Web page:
IN 1962, Engel1 first described a "cytoplasmic body" in pathologic human skeletal muscle fibers and in chick embryo skeletal muscle fibers in vitro. Since then, several reports2-5 dealing with the ultrastructure of human skeletal muscle have referred to the cytoplasmic body, but without detailed description.
Recently, we examined a patient suffering from late-onset atrophy, with weakness of the hands, peroneal muscles, and shoulder girdle. Skeletal muscle fibers contained numerous inclusions resembling the cytoplasmic body. This article describes the ultrastructure of various types of inclusions and the possible origin of these inclusions.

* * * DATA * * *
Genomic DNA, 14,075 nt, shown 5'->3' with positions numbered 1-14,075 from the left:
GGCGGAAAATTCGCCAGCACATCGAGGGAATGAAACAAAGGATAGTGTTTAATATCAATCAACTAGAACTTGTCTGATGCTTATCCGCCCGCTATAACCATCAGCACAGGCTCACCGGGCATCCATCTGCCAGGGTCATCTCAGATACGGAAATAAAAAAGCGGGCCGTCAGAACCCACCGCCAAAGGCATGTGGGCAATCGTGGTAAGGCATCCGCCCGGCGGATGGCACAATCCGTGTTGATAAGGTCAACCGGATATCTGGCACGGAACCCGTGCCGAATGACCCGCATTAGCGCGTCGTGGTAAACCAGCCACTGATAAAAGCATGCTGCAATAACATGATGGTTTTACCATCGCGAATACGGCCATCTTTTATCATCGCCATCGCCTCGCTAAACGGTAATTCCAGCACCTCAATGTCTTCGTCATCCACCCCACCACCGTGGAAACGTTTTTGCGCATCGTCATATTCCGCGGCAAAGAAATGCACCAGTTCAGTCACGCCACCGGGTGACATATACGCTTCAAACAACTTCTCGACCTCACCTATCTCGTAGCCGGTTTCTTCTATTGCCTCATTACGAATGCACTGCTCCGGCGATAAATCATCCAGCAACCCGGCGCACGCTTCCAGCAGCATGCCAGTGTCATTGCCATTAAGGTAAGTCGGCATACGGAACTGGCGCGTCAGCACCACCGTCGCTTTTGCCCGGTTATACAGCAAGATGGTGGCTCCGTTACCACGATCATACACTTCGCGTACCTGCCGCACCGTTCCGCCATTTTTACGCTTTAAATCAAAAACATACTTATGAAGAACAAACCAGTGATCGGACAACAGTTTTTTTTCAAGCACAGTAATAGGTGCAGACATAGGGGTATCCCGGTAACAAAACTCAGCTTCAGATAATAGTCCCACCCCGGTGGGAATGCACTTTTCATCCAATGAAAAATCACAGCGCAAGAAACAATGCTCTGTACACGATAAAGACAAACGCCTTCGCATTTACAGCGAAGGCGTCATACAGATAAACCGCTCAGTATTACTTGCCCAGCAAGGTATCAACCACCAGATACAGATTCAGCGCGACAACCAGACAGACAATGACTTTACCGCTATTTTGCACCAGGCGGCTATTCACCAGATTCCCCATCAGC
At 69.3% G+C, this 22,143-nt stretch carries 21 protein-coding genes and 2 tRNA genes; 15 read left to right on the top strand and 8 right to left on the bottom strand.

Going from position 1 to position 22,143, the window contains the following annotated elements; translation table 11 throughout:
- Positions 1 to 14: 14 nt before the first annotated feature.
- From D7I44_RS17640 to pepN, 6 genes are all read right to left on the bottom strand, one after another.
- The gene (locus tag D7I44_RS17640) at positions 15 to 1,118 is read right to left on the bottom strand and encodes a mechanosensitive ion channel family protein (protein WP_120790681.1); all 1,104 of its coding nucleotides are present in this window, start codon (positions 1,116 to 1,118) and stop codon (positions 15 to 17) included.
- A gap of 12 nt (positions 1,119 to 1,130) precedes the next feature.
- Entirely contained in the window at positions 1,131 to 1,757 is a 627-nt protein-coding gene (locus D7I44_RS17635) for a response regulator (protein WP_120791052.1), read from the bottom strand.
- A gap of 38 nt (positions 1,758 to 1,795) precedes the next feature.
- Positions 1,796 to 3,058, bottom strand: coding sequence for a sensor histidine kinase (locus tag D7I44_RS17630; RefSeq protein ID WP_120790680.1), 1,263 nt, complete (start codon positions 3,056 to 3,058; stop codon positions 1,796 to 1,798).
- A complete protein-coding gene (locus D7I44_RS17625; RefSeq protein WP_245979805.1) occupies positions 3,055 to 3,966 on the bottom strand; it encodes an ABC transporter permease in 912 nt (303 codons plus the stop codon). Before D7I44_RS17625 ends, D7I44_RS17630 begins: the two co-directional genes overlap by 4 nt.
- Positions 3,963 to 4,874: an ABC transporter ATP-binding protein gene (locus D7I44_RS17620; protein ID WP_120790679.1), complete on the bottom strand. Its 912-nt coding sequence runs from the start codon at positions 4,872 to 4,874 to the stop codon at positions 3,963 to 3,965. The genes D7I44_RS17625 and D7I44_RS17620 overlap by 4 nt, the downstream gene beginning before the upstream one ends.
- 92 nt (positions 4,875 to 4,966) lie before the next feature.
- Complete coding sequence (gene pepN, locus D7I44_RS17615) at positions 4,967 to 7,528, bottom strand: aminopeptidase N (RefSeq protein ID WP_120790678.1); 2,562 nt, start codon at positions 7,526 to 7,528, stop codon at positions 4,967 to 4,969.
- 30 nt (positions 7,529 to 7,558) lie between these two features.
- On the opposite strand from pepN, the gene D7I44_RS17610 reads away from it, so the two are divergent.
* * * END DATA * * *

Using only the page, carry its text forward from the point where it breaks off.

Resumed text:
Report of a Case
In January 1966, a 53-year-old man noted a "heavy feeling" in his legs after slight exertion, which gradually increased. After six months he had difficulty walking and holding his arms overhead. At age 54, in May 1967, he was admitted to Nagoya National Hospital. His health otherwise had been good except for
Nakashima N, Tamura Z, Okamoto S, Goto H. Inclusion Bodies in Human Neuromuscular Disorder. Arch Neurol. 1970;22(3):270–278. doi:10.1001/archneur.1970.00480210080010
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